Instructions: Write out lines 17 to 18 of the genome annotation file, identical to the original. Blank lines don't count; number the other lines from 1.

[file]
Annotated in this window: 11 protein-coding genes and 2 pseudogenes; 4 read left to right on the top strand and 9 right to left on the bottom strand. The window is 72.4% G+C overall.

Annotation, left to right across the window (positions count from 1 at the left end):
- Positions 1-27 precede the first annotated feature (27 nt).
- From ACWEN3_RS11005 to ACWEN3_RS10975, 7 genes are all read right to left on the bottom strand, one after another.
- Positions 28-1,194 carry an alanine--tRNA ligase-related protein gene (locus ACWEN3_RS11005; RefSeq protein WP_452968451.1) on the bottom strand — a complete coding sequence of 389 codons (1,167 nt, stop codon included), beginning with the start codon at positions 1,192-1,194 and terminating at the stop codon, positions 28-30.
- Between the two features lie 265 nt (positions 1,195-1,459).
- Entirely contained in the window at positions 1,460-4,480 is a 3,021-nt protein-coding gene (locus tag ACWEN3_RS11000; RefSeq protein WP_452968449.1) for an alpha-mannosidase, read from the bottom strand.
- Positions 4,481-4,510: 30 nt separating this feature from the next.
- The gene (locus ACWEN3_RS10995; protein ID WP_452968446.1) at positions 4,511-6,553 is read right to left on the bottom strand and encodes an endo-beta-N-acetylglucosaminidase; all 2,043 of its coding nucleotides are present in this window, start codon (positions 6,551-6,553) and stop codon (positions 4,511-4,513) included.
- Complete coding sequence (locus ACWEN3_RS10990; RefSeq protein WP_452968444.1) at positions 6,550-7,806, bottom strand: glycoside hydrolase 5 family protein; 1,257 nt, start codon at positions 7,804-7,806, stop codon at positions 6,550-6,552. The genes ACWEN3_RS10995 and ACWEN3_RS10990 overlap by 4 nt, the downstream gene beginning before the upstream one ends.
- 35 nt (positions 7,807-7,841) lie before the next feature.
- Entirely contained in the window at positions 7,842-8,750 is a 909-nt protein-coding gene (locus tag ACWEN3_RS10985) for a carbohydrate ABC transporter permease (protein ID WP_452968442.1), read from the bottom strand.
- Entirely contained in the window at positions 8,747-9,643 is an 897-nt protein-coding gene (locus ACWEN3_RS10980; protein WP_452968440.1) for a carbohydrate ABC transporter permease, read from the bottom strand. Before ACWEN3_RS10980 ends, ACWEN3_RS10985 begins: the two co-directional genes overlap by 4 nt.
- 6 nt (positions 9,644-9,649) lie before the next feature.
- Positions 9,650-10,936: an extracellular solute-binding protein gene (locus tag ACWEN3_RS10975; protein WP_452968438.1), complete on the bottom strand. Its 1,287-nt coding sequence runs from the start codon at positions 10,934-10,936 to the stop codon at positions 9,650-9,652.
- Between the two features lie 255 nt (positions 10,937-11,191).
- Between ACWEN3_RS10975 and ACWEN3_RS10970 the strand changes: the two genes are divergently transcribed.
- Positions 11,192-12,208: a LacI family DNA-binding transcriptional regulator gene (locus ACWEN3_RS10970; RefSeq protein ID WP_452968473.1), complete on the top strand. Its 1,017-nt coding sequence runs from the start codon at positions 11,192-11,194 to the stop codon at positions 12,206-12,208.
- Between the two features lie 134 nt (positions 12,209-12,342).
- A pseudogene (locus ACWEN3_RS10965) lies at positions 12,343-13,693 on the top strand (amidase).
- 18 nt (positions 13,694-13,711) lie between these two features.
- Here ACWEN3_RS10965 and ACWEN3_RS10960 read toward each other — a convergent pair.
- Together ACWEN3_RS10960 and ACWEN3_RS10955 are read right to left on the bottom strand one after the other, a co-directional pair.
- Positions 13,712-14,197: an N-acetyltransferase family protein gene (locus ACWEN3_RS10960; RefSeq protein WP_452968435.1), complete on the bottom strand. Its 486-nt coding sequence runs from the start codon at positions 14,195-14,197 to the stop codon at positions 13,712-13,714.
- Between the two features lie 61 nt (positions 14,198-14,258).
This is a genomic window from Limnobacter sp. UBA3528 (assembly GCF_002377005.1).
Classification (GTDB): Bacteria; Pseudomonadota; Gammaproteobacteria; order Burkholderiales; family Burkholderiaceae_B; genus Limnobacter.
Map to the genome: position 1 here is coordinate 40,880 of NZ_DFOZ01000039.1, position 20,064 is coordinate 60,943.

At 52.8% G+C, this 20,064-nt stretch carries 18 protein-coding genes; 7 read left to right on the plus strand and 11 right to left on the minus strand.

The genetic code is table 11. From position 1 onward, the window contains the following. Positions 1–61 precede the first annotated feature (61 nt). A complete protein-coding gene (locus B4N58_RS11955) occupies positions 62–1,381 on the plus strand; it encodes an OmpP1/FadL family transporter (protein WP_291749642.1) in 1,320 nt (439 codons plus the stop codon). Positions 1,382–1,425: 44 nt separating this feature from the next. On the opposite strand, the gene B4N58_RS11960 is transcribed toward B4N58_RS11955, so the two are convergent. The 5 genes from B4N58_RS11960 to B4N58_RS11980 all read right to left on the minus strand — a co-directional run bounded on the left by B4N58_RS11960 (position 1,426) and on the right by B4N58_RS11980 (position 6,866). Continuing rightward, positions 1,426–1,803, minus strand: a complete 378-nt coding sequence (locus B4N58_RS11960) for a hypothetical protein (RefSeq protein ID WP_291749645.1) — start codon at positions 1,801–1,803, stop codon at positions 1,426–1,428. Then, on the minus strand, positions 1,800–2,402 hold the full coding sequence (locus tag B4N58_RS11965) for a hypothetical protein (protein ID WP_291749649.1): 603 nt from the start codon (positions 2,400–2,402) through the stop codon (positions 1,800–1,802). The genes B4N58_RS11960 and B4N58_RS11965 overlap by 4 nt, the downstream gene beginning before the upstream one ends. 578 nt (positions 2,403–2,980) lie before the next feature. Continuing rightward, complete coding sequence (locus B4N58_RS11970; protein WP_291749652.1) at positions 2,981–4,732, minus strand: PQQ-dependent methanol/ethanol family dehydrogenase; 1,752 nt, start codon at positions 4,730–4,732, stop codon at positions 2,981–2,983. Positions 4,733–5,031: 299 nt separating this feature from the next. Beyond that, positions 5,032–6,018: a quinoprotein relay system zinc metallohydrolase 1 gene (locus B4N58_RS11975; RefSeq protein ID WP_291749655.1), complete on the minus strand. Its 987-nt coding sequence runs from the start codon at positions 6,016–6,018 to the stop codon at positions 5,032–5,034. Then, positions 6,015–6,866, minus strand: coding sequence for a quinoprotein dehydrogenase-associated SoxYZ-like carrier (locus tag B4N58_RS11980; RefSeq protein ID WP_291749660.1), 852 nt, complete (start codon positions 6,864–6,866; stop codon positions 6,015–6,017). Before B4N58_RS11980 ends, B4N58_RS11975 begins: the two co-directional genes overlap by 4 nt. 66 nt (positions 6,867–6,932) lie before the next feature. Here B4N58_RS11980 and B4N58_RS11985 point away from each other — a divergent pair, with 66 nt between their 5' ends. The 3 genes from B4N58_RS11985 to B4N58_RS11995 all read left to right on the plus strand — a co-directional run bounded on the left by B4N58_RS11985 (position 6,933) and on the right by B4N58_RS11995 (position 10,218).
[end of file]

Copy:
- Between ACWEN3_RS10975 and ACWEN3_RS10970 the strand changes: the two genes are divergently transcribed.
- Positions 11,192-12,208: a LacI family DNA-binding transcriptional regulator gene (locus ACWEN3_RS10970; RefSeq protein ID WP_452968473.1), complete on the top strand. Its 1,017-nt coding sequence runs from the start codon at positions 11,192-11,194 to the stop codon at positions 12,206-12,208.